10,000 Steps Goal

17 Oct

Japanese

As more and more of us are trying to get more active and take care of our health, we keep investing in all kinds of gadgets that will keep us on track.  I use a Fitbit to monitor my activity and keep checking a few times a day to adjust accordingly and reach my “10,000 steps goal”.

But where did this 10,000 steps goal came from? Why is it the recommended daily distance/number of steps?

I have found the answer!  And in a book about Japanese home cooking of all places!

The book is “Japanese Women Don’t Get Old or Fat: Secrets of My Mother’s Tokyo Kitchen” written by Naomi Moriyama and her husband William Doyle.  The authors talk about the merits of a Japanese diet and the difference fresh home cooked meals (many vegetables and fish) and portion control make to their health.  They have also included recipes and suggestions on where to procure the ingredients.

Japanese people are typically healthy and not overweight, and it is not simply because of the way they eat or because they go to gym regularly. It is because of something the author calls “incidental exercise”, that means they walk everywhere, they go up and down the stairs or as the author said about her father who is his seventies, he “gets around the neighborhood on a basic old-fashioned bicycle”. The Author notes that this is true all over Japan, not only in big cities like Tokyo. Being active is a lifestyle and walking as a way of keeping active is very popular among Japanese.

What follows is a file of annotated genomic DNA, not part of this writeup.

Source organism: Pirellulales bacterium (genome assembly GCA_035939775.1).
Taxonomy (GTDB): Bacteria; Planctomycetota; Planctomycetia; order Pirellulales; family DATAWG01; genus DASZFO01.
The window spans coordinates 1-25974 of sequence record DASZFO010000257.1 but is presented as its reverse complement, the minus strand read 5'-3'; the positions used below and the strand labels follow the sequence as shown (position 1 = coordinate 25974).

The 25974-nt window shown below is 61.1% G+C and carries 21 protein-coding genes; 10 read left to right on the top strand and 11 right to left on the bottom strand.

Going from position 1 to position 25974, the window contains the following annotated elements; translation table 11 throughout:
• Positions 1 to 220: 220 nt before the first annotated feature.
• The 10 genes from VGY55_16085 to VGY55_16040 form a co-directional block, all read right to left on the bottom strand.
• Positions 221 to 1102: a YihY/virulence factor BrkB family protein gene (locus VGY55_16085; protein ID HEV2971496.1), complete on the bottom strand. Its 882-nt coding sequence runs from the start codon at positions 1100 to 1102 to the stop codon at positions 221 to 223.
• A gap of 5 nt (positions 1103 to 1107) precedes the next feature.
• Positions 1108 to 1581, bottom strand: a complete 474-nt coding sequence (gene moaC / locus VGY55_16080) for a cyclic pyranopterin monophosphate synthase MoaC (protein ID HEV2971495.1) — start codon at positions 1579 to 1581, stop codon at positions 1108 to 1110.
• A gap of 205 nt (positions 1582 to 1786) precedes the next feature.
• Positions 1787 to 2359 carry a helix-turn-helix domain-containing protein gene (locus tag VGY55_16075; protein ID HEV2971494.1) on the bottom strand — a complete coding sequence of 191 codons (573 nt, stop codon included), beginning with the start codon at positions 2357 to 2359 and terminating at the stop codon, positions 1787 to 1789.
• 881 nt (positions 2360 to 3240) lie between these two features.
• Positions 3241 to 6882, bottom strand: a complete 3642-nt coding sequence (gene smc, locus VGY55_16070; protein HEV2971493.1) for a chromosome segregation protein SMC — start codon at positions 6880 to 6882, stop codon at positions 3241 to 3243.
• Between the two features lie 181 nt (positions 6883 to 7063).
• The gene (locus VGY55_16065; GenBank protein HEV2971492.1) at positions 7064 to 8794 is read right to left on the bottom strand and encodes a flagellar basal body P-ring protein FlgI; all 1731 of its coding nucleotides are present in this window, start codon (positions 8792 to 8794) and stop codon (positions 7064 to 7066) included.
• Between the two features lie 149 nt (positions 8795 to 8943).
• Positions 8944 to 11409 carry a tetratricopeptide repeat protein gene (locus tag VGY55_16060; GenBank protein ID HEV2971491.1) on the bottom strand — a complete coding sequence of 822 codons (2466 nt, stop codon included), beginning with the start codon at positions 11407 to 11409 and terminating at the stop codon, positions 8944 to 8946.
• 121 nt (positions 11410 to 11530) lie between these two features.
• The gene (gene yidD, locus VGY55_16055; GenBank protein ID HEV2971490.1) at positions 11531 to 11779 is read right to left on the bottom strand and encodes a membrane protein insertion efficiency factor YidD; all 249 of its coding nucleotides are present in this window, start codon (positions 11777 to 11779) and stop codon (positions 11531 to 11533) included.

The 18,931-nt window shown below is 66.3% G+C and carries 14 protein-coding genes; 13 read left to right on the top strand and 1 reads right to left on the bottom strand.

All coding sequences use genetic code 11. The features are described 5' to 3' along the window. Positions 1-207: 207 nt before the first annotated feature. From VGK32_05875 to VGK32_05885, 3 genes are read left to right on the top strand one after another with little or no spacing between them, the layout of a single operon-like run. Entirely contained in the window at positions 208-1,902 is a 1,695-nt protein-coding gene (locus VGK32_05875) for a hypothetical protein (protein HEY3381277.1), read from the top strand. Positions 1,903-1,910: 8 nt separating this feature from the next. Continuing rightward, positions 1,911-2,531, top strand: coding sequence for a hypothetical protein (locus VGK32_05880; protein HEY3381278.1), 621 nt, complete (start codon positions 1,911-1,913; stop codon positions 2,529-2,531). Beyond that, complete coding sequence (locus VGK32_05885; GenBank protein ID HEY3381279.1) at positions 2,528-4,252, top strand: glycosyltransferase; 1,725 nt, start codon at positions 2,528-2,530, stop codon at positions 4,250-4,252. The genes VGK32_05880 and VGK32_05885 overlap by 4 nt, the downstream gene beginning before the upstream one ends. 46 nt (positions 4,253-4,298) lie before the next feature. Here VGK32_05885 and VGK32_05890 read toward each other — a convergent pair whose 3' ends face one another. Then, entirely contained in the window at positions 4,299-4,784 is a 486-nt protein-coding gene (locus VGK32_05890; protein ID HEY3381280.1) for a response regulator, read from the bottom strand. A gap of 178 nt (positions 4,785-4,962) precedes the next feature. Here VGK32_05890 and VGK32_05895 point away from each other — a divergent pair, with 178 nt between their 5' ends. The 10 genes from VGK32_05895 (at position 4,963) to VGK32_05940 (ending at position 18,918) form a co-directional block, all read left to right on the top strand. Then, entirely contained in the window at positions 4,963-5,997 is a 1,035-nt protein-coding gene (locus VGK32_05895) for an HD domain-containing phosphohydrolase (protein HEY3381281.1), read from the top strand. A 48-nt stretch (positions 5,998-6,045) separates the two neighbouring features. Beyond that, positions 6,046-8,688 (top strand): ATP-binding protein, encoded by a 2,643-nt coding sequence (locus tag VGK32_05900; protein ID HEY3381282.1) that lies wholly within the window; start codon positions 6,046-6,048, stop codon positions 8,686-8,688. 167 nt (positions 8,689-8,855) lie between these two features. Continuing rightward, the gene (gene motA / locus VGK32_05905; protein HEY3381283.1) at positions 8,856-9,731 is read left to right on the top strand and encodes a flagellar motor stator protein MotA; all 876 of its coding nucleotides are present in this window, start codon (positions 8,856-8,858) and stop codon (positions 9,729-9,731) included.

According to the authors the 10,000 steps idea came forty years ago from a Japanese researcher named Yoshiro Hatano as the concept of a “first cheap, reliable pedometer.”   Nowadays many health authorities concur with Mr. Hatano and they recommend walking 10,000 steps a day as a way of keeping healthy.

Reaching the 10,000 steps a day goal may not be possible every day (sometimes I miss my mark by more than I like), but making little changes in our life can certainly increase daily activity.  For example, parking further from the grocery store will add to the number of steps, taking the stairs instead of the escalator, and if possible walking or biking to work. And on top of all that, it’s greening the environment!

If you want to share a story about how you reach your 10,000 steps goal please contact us.

Source:  “Japanese Women Don’t Get Old or Fat: Secrets of My Mother’s Tokyo Kitchen” by Naomi Moriyama, William Doyle.

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